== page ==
On 11 March 2020, Environment Commissioner Virginijus Sinkevičius presented the new Action Plan as the latest European Green Deal initiative. It hinges on two main pillars. The first one focuses on making products more sustainable while the other aims at realising “less waste, more value”. These pillars are supplemented with sectoral measures for seven “key product value chains”. In this insight, we will focus on how the Commission wants to green one of the so-called ‘harder-to-abate’ sectors, construction.
The bold proposals testify to the expected benefits from a greener construction sector. By the end of 2020, the Commission will launch a “Strategy for a Sustainable Built Environment”. The latter could integrate life cycle assessments into public procurement or raise the recovery targets for construction and demolition waste.
At a later stage, the Commission may revise the Construction Product Regulation (CPR). The change could introduce recycled content requirements for several construction products. However, the Action Plan did not speculate on which products these requirements would apply.
There are many vested interests in how such a CPR revision could play out. The CPR already covers over thirty categories of construction products consisting of materials such as wood, cement or steel. And European standardisation offices prefer not to change the CPR for the moment. Striking a deal will prove thus tricky.
Up to now, EU policies towards the harder-to-abate building sector have often given an impression of negative bias or excessive burdens without sufficient prospects. Meanwhile, the new measures proposed for the construction sector seem to do better in that regard. They appear like a good starting point for a constructive dialogue between the Commission and industry.
The measures foreseen by the Circular Economy Action Plan for the construction sector demonstrate that the European Green Deal is not just about a lofty destination but also a precise itinerary.
Next to the sector-specific measures described above, the Circular Economy Action Plan also targets the buildings sector through its two central pillars. Cement, for example, will be among the products for which sustainability criteria will be developed. More careful is the suggestion of combining the introduction of circular practices with the review of the Industrial Emissions Directive (IED). Today, the IED regulates pollutant emissions from industrial production (including steel or cement). It also covers waste generation and material use, but it does not require taking into account circular economy needs. Requiring more circular practices would mean involving circular economy experts more systematically or easing the approval of innovations that lead to higher levels of environmental protection.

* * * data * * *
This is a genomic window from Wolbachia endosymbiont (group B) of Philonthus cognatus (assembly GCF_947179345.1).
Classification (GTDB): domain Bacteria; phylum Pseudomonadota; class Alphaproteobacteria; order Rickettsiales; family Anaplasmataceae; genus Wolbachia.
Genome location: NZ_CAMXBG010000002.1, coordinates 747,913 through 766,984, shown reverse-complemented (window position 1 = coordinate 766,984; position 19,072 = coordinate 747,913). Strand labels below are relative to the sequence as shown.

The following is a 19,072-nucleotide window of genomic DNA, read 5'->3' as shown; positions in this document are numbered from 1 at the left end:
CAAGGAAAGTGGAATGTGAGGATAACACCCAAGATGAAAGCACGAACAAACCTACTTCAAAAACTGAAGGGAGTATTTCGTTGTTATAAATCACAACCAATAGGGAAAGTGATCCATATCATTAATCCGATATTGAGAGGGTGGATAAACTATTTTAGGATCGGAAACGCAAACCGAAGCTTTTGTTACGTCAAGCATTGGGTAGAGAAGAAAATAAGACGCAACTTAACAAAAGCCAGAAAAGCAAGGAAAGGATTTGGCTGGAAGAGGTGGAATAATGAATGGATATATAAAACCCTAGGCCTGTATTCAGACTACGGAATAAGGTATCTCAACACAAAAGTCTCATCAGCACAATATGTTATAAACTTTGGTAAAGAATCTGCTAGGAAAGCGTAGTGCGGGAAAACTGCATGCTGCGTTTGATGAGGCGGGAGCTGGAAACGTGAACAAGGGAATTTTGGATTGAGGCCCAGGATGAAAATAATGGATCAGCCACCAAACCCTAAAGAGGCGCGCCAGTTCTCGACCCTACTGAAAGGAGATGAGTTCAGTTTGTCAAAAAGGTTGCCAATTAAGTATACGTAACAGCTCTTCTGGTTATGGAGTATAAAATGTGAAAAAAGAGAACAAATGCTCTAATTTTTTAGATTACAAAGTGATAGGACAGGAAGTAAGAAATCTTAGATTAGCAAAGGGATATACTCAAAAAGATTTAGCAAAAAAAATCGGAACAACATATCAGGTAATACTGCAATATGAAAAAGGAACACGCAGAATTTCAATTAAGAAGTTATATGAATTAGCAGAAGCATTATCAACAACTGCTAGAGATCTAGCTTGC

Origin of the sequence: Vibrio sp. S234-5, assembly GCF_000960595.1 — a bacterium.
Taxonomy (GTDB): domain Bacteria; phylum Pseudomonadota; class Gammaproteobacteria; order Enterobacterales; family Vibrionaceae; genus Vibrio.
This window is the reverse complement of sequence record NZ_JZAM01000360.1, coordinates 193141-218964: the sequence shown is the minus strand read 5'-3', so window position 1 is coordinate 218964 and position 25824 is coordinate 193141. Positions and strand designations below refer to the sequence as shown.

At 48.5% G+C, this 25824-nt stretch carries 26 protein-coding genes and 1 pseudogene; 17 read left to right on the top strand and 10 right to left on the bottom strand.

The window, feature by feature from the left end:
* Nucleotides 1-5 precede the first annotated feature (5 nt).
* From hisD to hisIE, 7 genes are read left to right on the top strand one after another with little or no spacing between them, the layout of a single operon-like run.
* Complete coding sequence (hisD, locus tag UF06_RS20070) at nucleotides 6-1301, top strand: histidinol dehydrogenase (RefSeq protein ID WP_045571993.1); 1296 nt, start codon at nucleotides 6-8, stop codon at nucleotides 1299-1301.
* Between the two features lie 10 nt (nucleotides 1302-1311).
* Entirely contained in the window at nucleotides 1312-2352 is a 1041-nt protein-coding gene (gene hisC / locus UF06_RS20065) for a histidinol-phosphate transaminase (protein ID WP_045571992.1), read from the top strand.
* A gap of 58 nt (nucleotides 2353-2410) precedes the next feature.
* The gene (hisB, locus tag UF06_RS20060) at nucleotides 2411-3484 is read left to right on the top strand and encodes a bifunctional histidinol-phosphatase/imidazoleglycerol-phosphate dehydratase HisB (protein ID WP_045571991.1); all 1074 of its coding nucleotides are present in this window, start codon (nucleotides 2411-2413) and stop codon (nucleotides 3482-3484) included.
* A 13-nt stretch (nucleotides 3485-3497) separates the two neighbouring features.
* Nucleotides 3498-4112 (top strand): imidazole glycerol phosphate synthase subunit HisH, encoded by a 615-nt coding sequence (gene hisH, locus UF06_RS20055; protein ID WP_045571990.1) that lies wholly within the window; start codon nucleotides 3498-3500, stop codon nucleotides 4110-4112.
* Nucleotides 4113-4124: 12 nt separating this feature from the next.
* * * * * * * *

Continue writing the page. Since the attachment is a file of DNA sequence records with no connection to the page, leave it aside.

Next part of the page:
Moreover, while not explicitly acknowledged, the proposals on waste could prove the solution to the issues faced by the waste-intensive building sector. The industry has already been working on reusing waste in construction and giving its debris a second life. Several obstacles have, however, hampered this effort.
As such, these general proposals will apply to all sectors, but they have the potential to boost the construction sector significantly.
The Commission’s earlier climate initiatives – the European Climate Law and the Industrial Strategy – prompted tepid reviews from stakeholders and analysts. By contrast, the positive feedback on the Circular Economy Action Plan must have come as a relief to the Von der Leyen Commission. The measures foreseen by the Circular Economy Action Plan for the construction sector demonstrate that the European Green Deal is not just about a lofty destination but also a precise itinerary.
The foreseen CPR revision will, however, trigger much debate, which also signals the relevance and ambition of the Commission plans. Should implementation be in line with initial intentions, it will be a testimony of the Commission’s political acumen and maturity.